Food, Glorious Food

July 5th

When asked if cooking at Camp Valaqua was ministry, many of those who did so, particularly in the early years, considered their contribution as just doing a job that needed to be done. Campers and staff needed to eat and someone needed to feed them. And yet, the ministry of Camp Valaqua could not have been possible without food. Lots of food! 

Camp Valaqua food has never been the gruel served up to orphans in the 1968 musical Oliver (based on Oliver Twist, the novel by Charles Dickens) inspiring the title above, but food certainly has always been part of the camp experience. Favourite meals and desserts like Camp Valaqua Special, taco salad, wiener roasts by the river, “worms in dirt” a pudding dessert, s’mores and pie irons on overnight campouts flavour many Camp memories. Hungry campers and staff spending days outdoors relish and quickly consume whatever the cooks prepare!  

Today Camp Valaqua has a large, well-stocked and outfitted kitchen, with both a walk-in fridge and freezer but that was not the case when Ella Paetkau Bergen, Mildred Wiens, Laura Friesen, and the late Helen Klassen cooked for the first campers in 1960. These young cooks, Wiens thought she was 22 years old, slept in tents, bathed in the river, and did all their work outdoors. Bergen recalled that they had no refrigeration but stored their food in a tent. She has no memories of anyone getting sick or even complaining. Certainly there were no Food Safe courses or regulations! Four cookstoves were lit each morning by the chaplain. These, protected from the rain with a tarp, were their workstations. To be fair, according to Bergen, there weren’t a lot of campers in those early days. Wiens remembers campers eating at two picnic tables.  

That year, groceries were purchased daily at the Water Valley store. What the store had in stock became the menu for the day. Wiens remembers the canned meat – Prem or Spam — and doesn’t recall attempting any baking using their cookstoves. Potatoes were a staple through the years.

Although Camp has had male cooks, including a head cook and the ever-helpful Rudy Wiens, Frieda Dick recalls that cooking was the primary role for women because “everyone eats.” She stated that in later years, such as when she and her husband Henry (Hank), volunteered, men began to help in the kitchen. They then realized how much work it really was! Kitchen staff put in long days – up early for breakfast, short breaks but then lunch prep, dinner prep, and finally snack prep.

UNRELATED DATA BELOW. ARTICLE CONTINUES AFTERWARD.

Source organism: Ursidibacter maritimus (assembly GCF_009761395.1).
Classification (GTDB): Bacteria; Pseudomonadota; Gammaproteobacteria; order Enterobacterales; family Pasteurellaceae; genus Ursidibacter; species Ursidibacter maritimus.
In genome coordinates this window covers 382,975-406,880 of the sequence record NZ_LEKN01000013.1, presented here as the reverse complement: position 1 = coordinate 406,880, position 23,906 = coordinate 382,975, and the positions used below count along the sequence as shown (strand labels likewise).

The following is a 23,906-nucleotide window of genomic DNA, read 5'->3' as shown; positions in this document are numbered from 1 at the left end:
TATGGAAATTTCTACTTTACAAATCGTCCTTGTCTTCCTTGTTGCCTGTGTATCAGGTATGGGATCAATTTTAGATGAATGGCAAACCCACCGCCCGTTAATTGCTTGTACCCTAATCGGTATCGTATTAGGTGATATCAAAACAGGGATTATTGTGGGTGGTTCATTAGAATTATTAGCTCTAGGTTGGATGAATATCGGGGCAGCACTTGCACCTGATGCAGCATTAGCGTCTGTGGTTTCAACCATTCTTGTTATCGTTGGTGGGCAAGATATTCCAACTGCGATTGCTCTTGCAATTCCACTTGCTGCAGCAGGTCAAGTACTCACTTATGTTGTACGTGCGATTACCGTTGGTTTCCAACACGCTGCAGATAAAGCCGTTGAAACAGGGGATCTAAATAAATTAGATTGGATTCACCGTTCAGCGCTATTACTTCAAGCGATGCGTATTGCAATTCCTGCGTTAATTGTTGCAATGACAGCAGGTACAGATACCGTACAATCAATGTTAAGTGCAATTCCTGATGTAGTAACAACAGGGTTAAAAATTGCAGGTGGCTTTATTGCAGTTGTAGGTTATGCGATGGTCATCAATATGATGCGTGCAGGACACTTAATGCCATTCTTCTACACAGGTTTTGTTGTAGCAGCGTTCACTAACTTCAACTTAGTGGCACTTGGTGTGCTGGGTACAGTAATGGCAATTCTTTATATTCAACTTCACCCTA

The camp kitchen has also reflected the stereotypes of the times. Joyce (Braul) Baerg, of Rosemary, recalls being a 15-year-old counsellor, in the late 1960s, when together with another girl her age, she was recruited to be head cook for Boys Camp. The assumption was they were female and thus must have the cooking skills to feed a crowd. She recalls that they “did pretty good” and credits this experience with giving her the confidence to genuinely learn to cook for a crowd.  

In the early years of Camp Valaqua, campers had gratis as part of their daily activities. Gratis was like chores at home but more bearable because you did it with your friends. Campers peeled potatoes, washed and dried dishes and completed other mundane tasks as part of their camp experience. Snapping dishtowels made drying dishes fun.

A favourite camp meal, from the Russian Mennonite tradition, was rollkuchen and watermelon. The cooks would roll out great sheets of dough, deep fry it, and then serve it picnic style, taking it out to the field to eat. Campers enjoyed this treat — even if it wasn’t part of their own tradition.  

Rha Friesen, Henry Dick, and Bruno Friesen making rollkuchen


Cooking at camp was not without humour. Rha Friesen recalls having a summer-long volunteer, an international student at Canadian Mennonite Bible College (CMBC), offer to cook an Indian dish, food representing his home country. The cooks assumed he was experienced in making, what by her description were likely samosas, but he confessed later that he had never made them before. The end result wasn’t particularly edible, and the leftovers were buried somewhere on camp property. And no one remembers where! 

Reflecting back on all the hands that have stirred, peeled, chopped, and served food in and from the Camp Valaqua kitchen the term ministry most definitely applies. Thank you to those who have kept staff and campers well fed throughout the years! And thanks to those who continue to do so.



More rollkuchen!

Pudding -- with or without  gummy worms

Henry Dick, pizza chef


Frieda Dick making cinnamon buns.  Yum!!